Like many people, I am a fan of the “Harry Potter” books written by JK Rowling, and a majority of the seven books takes place inside the castle, Hogwarts School of Witchcraft and Wizardry. In the fifth book, Harry and his friends discover an amazing room called the “Room of Requirement.”  The door to the Room of Requirement appears to the seeker that has a grave need, and repeats that need three times. Once the door appears and you open it, it is filled with everything you’d  can imagine to fulfill that need. There are times in the stories where Harry and his friends walk back and forth before the wall, trying to word their request just right in order for the door to appear. I can imagine us in front of that wall before God, asking God in prayer for something. “I need to be rich.” we repeat and walk past.”I need to be rich.” And the door doesn’t appear. 

So we try again, “ I need lots of money. I need lots of money. I need lots of money.” And the door doesn’t appear.

And we change the wording and the phrasing time and again. Until we end on “I need help to feel grateful for the life I have. Please help me.” And that door opens. 

Keep asking. But also, modify and change to ask the right questions. 

Then, we seek. Where are we looking? What are we looking for?  Would we know it if we saw it? Did you play hide and seek when you were a kid?  What was the more difficult job: hider? or seeker?  

I think the seeker was the harder job, because often those children hiding would move, run and hide somewhere else; many times it was strenuous and active, not just opening our eyes to see… SEEKING means that we overturn every rock, look in every crevice. Similarly, in our prayer life, we must actively SEEK… not just look for God’s answers in the obvious places, but under very rock and in every crevice. 

And finally, we knock. But we can’t knock on EVERY door. Some of those doors are not our doors. Your answer may not be mine. So, we need to find out which door is ours? The widow knew her door.  Her doorway the judge who stood in her way. And she kept knocking until the door was opened.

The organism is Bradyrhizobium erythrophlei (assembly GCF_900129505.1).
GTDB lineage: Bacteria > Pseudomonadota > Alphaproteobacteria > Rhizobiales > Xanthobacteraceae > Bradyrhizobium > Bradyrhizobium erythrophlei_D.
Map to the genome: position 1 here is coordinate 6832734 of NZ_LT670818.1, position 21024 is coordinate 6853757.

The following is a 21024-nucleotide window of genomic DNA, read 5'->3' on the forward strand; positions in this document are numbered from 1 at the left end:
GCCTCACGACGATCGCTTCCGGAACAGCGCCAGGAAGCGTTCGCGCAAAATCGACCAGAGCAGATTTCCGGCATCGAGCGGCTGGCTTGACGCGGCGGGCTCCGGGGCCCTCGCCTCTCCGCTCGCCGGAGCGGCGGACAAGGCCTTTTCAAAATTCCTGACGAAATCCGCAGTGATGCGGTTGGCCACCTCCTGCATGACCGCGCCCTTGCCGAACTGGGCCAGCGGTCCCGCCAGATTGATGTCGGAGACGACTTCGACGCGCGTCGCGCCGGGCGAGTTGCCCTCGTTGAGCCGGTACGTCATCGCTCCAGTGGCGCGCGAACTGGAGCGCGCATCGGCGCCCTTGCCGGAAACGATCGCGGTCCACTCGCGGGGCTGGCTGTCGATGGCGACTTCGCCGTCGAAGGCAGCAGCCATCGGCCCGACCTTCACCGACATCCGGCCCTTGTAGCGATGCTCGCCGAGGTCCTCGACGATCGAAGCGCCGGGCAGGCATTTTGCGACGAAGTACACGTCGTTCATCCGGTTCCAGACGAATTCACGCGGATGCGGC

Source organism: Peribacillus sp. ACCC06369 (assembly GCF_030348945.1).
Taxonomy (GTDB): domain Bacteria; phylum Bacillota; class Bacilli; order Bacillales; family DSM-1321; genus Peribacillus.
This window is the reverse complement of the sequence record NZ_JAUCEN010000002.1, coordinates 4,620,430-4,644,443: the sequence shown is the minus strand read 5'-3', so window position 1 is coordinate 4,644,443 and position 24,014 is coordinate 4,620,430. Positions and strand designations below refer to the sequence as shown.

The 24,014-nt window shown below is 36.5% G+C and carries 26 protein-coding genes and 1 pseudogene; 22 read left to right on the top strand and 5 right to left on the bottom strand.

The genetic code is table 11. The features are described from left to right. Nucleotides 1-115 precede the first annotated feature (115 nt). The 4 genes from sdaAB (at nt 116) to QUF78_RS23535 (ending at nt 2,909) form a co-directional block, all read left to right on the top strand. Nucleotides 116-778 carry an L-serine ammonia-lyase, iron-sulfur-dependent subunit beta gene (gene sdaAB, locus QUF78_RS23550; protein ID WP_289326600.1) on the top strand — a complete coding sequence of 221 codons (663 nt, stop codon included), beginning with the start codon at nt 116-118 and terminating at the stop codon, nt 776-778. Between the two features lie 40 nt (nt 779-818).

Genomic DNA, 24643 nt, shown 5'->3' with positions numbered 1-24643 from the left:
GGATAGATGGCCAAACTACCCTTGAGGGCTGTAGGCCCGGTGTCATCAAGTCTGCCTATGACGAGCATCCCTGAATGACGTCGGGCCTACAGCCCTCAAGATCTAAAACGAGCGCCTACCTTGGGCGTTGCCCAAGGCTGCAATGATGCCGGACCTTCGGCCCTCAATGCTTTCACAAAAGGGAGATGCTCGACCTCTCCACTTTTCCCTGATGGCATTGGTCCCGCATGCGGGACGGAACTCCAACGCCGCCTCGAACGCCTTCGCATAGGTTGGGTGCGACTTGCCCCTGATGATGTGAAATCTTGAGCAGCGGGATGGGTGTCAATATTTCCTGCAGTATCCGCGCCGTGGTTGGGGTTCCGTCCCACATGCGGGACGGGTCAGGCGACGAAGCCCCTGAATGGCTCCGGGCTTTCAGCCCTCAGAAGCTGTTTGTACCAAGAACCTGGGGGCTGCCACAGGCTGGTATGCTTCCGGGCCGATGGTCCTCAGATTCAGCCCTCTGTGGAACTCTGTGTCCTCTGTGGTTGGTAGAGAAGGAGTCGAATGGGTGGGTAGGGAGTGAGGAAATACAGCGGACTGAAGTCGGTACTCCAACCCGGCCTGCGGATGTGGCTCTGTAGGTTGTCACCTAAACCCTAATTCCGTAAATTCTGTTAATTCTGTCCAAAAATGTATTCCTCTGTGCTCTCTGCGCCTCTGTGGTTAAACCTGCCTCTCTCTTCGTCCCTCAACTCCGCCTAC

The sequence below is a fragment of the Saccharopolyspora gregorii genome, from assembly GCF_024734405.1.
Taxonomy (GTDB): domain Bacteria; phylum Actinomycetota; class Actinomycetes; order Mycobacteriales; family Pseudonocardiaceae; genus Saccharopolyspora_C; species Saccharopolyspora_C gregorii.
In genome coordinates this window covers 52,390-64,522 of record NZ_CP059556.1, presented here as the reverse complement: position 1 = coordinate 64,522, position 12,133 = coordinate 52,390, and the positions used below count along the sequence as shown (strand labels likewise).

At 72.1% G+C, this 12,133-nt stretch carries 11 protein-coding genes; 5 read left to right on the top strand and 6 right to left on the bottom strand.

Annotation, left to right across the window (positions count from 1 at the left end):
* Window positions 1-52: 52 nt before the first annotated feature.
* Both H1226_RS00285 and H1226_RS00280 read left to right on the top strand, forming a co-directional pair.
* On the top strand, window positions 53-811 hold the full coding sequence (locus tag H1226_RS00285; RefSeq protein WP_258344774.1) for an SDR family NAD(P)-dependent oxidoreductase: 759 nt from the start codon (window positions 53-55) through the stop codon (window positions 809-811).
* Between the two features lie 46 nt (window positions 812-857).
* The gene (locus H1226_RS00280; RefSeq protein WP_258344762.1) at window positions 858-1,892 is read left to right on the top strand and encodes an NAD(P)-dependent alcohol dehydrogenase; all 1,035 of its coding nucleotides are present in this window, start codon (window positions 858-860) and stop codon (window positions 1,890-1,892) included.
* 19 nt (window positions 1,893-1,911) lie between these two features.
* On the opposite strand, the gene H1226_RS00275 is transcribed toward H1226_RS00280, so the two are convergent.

* I’ll finish today by repeating Psalm 121, as a reminder and as a prayer for us:

I lift up my eyes to the hills— from where will my help come?
My help comes from the Lord, who made heaven and earth.
He will not let (our feet) be moved; he who keeps (us) will not slumber.
He who keeps Israel will neither slumber nor sleep.
The Lord is (our) keeper; the Lord is (our) shade at (our) right hand.
The sun shall not strike (us) by day, nor the moon by night.
The Lord will keep (us) from all evil; he will keep (our lives).
The Lord will keep (our) going out and (our) coming in from this time on and for evermore.

“This final verse of Psalm 121 reminds us that God is in control no matter what calamities (human-induced or natural disaster) may befall us. It is important to note that the verse implies security as we go out from the beloved community into the world. We are sent by God to live in the world, and that can be tough; however, we do not do this alone. Jesus calls us to pray always and tells us not to lose heart.” (3)

So let us Ask and Seek and Knock with persistence. Let us lift our eyes to the hills and be assured that God is with us in times of joy and sorrow. And let us pray for guidance on this road of life. Amen.

  1. Alyce Mackenzie, found on https://www.patheos.com/progressive-christian/power-persistence-alyce-mckenzie-10-15-2013.html
  2. Sharron R. Blezard  found on http://www.stewardshipoflife.org/2013/10/pester-pester-pester/
  3. Ibid.